Pas­sen­gers in 2013 dis­as­ter of­fer ad­vice


Seek help. Seek help early. Talk to peo­ple you trust. Talk a lot.

Those are among the pieces of ad­vice given by sur­vivors of the Bar­rhaven bus-train col­li­sion that killed six peo­ple and sent 37 oth­ers to hos­pi­tal on Sept. 18, 2013.

Chad Mariage was at the back of the sec­ond level of the dou­ble-decker OC Transpo No. 76 on that day. He re­called watch­ing the fields slip past out the win­dow and read­ing emails on his cell­phone, only be­com­ing alarmed when he saw flash­ing lights and heard the shouts of fel­low pas­sen­gers. The bus was not slow­ing.

A pub­lic ser­vant and French Catholic school board trustee, Mariage walked away from that crash. He spent the next week at home be­fore re­turn­ing to work.

He was on a fam­ily va­ca­tion on Fri­day night when pho­tos of the Tran­sit­way crash started to land in his so­cial me­dia ac­count.

“When you saw the images, it brought back some very vivid mem­o­ries. It sent a chill up my spine,” he said Satur­day.

Mariage said it had helped to talk about what had hap­pened in 2013 as soon as pos­si­ble. He gave his first me­dia in­ter­view on the day of the crash and still re­sponds when asked.

“It al­lows me to keep the facts of the way I lived it straight in my head,” he said.

“Oth­er­wise you get into a spi­ral. It builds up. The de­tails of the event get blown up.”

He also took ad­van­tage of re­sources avail­able at work.

“There is no harm, no shame in get­ting help,” he said. “That’s what those re­sources are there for.”

Sham­sia Qu­raishi had em­i­grated from In­dia in 2013, only a year be­fore the bus-train crash. She was seated at the back of the sec­ond level of No. 76 on that day.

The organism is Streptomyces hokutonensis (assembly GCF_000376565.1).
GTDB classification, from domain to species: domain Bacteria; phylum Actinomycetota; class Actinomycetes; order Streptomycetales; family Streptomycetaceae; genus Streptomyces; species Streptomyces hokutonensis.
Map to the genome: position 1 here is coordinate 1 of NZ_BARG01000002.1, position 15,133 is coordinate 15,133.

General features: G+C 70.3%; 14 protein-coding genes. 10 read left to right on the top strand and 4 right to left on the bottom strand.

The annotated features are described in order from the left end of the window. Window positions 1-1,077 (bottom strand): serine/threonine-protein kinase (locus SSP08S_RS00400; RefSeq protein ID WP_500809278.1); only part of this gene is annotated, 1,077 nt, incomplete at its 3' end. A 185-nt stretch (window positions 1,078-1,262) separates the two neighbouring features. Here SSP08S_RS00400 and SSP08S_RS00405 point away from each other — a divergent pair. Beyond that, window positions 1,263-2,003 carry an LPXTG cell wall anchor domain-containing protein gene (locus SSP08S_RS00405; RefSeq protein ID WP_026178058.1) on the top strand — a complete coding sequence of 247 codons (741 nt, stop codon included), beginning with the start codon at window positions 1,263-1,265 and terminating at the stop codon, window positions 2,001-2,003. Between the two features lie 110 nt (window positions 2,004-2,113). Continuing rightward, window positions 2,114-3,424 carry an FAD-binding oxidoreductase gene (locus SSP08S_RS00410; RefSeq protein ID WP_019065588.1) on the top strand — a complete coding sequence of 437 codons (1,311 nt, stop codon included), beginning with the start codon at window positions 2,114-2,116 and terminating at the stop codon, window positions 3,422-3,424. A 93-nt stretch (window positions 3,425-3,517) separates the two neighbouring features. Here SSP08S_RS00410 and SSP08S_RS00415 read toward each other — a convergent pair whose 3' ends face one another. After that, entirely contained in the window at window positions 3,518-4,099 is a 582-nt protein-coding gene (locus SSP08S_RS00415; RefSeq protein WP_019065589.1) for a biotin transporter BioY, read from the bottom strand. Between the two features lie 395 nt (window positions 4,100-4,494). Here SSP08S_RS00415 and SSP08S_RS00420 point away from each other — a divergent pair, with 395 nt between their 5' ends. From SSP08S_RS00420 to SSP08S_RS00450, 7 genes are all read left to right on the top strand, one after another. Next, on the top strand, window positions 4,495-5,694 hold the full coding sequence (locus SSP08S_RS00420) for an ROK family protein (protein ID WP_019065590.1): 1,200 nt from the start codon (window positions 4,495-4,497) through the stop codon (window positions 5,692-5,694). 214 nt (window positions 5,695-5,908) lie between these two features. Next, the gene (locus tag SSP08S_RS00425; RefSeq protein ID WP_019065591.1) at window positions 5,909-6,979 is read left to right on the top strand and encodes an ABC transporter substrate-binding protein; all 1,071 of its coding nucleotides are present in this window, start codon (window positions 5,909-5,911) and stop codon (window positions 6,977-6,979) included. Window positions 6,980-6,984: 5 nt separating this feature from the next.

Now, a lit­tle more than five years later, she says there is a lot of help avail­able. At the time, though, she didn’t im­me­di­ately seek it out, even though it was of­fered. She thought oth­ers needed help more than she did and didn’t want to worry fam­ily mem­bers in In­dia.

“I was very blasé about my men­tal health. I didn’t un­der­stand about de­pres­sion and PTSD,” she said Satur­day.

Qu­raishi soon found her­self in a re­ally bad place. “I would come home and be re­ally fa­tigued. I was gain­ing weight. I was in­dulging in com­fort food,” she said.

Her doc­tor pre­scribed Vi­ta­min D and iron pills, but it was her mind, not her body, that was cry­ing out for help.

“You can’t ask for em­pa­thy from peo­ple who don’t have it. You find it by telling your story. Some peo­ple have it and some peo­ple don’t, and that’s fine. Not ev­ery­one has to give you the sup­port you need. You need to find that core group of peo­ple who have your back,” she said.

“There is a lot of sup­port. It’s just a mat­ter of reach­ing out.”

Her own ex­pe­ri­ence taught Qu­raishi to pri­or­i­tize men­tal health. The trauma be­came an op­por­tu­nity to dig deeper and pri­or­i­tize what was im­por­tant in life, she said.

“It made me a bet­ter per­son. I’m more em­pa­thetic to peo­ple who are go­ing through chal­lenges.”

Qu­raishi hasn’t touched ice cream in al­most a year and has joined a gym. She has moved twice since the 2013 crash and now lives in Or­léans. She still takes the bus, even the dou­ble-decker va­ri­ety, but never sits on the top level.

None of the sur­vivors of the No. 76 would deny that life can change in the blink of an eye, Mariage said. Like many sur­vivors, he won­ders what would have hap­pened if things had worked out dif­fer­ently.

“If we had been half a sec­ond faster, the train would have T-boned the bus. It would have been much worse,” said Mariage, now a fa­ther of two who lives in Kanata and still takes the bus to work.

Mariage urged sur­vivors of the Tran­sit­way crash on Fri­day to wait un­til the end of the in­ves­ti­ga­tion to come to any con­clu­sions and to avoid mak­ing any as­sump­tions on what they might hear be­fore then.

For those sur­vivors, there will be one ma­jor dif­fer­ence. The 2013 crash also killed OC Transpo bus driver Dave Woodard. Tests found no al­co­hol or drugs in his sys­tem. He had no press­ing med­i­cal con­di­tion, wasn’t dis­tracted by a cell­phone or ex­hibit­ing reck­less be­hav­iour, the Trans­porta­tion Safety Board found in a re­port in 2015.


The ex­tent of dam­age to the up­per deck of the bus that crashed into the West­boro Tran­sit­way sta­tion on Fri­day af­ter­noon is re­vealed as the wreck­age is towed from the scene. Three peo­ple were killed and as of Sun­day night seven re­mained in se­ri­ous con­di­tion in The Ot­tawa Hos­pi­tal.

Sham­sia Qu­raishi

Chad Mariage

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